U.S House, District 5: Joan Greene vows to fight corruption, boost schools
Name: Joan Greene
Political party: Democrat
Position sought: U.S. House of Representatives, District 5
City of residence: Phoenix
Occupation: Entrepreneur and founder of Greene & Associates
What is the greatest issue Arizona residents face? If elected, how would you address this issue?
In today’s political climate, corruption is the most important issue Arizonans face.
Greene said education and health care are slipping by the wayside because of corruption.
“I’m (as) honest as the day is long,” she said. “You can’t find anything in my past or my future.”
What other issues are important to you and your campaign?
Funding education and protecting victims of sexual assault are Greene’s top priorities, she said.
Greene also said that although education funding is more of a local issue, she would have conversations about the local education system if elected. She noted that the federal government funds 8.3 percent of K-12 education, according to the U.S. Department of Education.
Greene said she disagrees with her opponent about the importance of the Department of Education. Rep. Andy Biggs’ website states that “the federal government has no rightful place in our education system.”
Greene said most people don’t understand what this means or how this could affect local schools. She also said the Department of Education helps to “make sure that our low-income families and our disabled children have the same equal opportunities to get an education.”
Greene said she would push for more Pell Grants for college students and increase efforts to help homeless children get to school by ensuring they have transportation.
“Education is the only way that I can see to get us out of poverty,” she said.
Protecting people from sexual assault is another of her main priorities. Too many women and children, including boys, are sexually assaulted, she said.
“Why are we not protecting them better?” she asked.
What in your past work, political or volunteer experience makes you a better choice to hold this office?
Greene earned a bachelor of arts degree in psychology from the University of Arizona and went into business and marketing after graduation. Her company, Greene & Associates, provides promotional marketing solutions for nonprofits and companies. She also founded Village of Hearts, a charitable organization that brings awareness to Arizona animal shelters and rescues.
Her 31 years of experience as an entrepreneur has taught her about budgeting and what it would take to expand the economy on a larger scale.
“It’s not cutting taxes, but it’s not increasing taxes,” Greene said. “It’s being fiscally responsible.”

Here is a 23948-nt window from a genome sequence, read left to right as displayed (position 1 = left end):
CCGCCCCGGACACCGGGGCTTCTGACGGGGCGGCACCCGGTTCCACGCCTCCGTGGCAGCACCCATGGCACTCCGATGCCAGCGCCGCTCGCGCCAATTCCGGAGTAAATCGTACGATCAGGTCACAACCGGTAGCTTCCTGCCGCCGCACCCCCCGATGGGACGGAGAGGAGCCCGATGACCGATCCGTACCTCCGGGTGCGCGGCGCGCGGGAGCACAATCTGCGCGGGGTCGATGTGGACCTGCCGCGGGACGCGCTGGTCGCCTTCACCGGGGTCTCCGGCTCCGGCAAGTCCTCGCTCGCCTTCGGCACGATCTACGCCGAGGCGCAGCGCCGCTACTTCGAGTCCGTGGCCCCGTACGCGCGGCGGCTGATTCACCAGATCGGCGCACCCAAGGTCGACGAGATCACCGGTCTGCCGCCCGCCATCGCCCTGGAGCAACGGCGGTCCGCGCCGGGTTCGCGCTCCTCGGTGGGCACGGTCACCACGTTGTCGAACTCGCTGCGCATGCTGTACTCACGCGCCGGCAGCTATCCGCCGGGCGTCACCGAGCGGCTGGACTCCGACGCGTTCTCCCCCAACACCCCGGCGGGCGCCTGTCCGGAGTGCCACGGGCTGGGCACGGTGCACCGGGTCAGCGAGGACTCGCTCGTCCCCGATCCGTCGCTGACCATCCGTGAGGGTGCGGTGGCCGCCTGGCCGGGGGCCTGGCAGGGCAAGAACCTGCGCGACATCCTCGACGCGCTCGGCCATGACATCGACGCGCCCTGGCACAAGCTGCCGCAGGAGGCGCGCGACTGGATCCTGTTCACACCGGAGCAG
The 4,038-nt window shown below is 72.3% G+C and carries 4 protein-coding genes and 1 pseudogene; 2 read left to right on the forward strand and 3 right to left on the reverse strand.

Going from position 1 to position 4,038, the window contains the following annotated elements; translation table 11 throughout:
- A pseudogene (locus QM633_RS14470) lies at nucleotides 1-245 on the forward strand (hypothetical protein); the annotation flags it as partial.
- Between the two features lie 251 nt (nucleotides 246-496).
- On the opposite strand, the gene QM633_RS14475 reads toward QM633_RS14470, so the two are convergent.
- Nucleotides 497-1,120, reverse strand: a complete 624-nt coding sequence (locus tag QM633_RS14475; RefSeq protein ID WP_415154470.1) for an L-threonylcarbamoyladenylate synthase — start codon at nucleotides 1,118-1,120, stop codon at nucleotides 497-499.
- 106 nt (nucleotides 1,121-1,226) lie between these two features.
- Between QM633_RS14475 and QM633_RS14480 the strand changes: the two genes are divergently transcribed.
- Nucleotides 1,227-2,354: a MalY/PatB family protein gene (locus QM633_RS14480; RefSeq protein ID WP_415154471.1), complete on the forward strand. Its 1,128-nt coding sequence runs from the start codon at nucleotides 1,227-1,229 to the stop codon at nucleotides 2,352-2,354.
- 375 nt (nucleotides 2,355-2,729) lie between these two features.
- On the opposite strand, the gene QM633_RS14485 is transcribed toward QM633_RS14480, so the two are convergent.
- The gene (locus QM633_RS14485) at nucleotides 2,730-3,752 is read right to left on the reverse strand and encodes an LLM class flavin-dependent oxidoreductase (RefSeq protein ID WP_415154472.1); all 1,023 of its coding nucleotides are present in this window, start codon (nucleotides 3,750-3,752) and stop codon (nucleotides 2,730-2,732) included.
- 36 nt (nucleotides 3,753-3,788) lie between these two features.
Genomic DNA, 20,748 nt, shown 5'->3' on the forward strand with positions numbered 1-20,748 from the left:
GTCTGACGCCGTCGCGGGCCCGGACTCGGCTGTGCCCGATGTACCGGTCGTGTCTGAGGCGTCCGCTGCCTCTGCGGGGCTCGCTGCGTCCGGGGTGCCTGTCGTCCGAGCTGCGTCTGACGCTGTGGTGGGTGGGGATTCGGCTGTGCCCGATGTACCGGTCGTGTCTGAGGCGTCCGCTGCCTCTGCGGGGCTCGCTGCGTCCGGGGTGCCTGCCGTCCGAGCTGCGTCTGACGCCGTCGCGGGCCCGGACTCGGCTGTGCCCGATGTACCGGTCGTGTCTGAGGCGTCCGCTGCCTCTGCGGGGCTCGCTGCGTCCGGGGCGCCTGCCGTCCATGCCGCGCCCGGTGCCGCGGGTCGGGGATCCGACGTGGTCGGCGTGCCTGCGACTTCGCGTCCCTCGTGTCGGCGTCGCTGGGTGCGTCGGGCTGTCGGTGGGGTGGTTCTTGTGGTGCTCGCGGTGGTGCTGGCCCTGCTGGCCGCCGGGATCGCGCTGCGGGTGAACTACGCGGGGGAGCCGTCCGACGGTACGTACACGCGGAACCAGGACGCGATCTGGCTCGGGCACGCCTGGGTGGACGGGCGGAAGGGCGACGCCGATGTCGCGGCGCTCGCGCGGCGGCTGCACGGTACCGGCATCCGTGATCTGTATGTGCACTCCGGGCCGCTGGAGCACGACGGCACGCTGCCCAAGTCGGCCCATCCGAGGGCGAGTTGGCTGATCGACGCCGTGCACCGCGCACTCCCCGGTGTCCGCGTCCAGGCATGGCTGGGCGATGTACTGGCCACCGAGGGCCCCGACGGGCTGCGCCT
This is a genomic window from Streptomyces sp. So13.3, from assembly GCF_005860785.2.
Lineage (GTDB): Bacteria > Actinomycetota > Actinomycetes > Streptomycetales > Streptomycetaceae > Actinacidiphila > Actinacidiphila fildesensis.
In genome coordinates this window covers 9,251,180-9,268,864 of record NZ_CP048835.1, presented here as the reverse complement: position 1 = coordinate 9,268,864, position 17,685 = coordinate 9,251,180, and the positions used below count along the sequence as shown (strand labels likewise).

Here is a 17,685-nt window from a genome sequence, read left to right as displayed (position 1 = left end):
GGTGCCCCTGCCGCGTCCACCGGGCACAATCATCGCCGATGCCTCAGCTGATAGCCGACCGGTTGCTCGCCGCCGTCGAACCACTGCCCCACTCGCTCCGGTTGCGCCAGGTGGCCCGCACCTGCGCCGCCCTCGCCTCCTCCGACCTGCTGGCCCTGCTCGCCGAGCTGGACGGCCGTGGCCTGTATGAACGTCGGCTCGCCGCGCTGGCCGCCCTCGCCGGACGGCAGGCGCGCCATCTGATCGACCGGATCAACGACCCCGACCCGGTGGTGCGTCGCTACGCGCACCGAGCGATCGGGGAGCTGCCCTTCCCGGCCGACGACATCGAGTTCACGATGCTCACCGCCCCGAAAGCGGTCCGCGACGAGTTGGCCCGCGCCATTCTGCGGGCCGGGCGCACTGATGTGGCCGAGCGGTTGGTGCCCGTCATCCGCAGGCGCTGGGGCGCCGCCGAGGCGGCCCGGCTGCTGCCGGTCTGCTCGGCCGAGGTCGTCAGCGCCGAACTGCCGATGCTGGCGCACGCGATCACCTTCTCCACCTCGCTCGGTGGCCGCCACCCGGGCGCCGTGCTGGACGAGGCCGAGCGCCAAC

Greene said getting rid of waste and investing in the right people are essential qualities in business that would translate to her work in Congress if elected.
“When you run, the goal is to make your community – you, me, everybody else – thrive,” Greene said. “And not just for the few, but everybody.”
Greene said she’s pleased several others from the LGBTQ community are running for state and federal offices, adding that Arizona’s congressional delegation should reflect the diversity of the state’s population.
Greene said that she would provide a voice to LGBTQ issues that arise in Congress.
“It’s important that our children, no matter whether they’re LGBTQ or not; if they feel that they’re a little different, no matter what they are, that they have somebody that they can say, ‘I can guarantee that person’s going to fight for me,’” Greene said.
What is a personal challenge you feel you need to overcome?
Greene said her biggest struggle has been receiving news coverage. Many journalists and reporters, she said, “have chosen to ignore the races that they feel don’t warrant their attention.” In her case, she said the lack of attention might be because she is running against an incumbent.
Please share a quote or advice that guides you.
Greene said former NFL quarterback Colin Kaepernick and the issue of kneeling during the national anthem to protest police mistreatment of black Americans has resonated with her.
“It’s not about kneeling for me,” Greene said. “We should be a nation that (doesn’t) condemn those who kneel. What we should be doing is fixing the problems of why they do kneel.”
What app on your phone could you not live without?
“Twitter or Facebook right now because that’s our (campaign’s) communication,” Greene said.
She also values photos of her dog.
Is there anything else you would like to add?
“My intention is to lead with compassion, to listen to people, to be accessible, to be honest and to protect our families,” she said.
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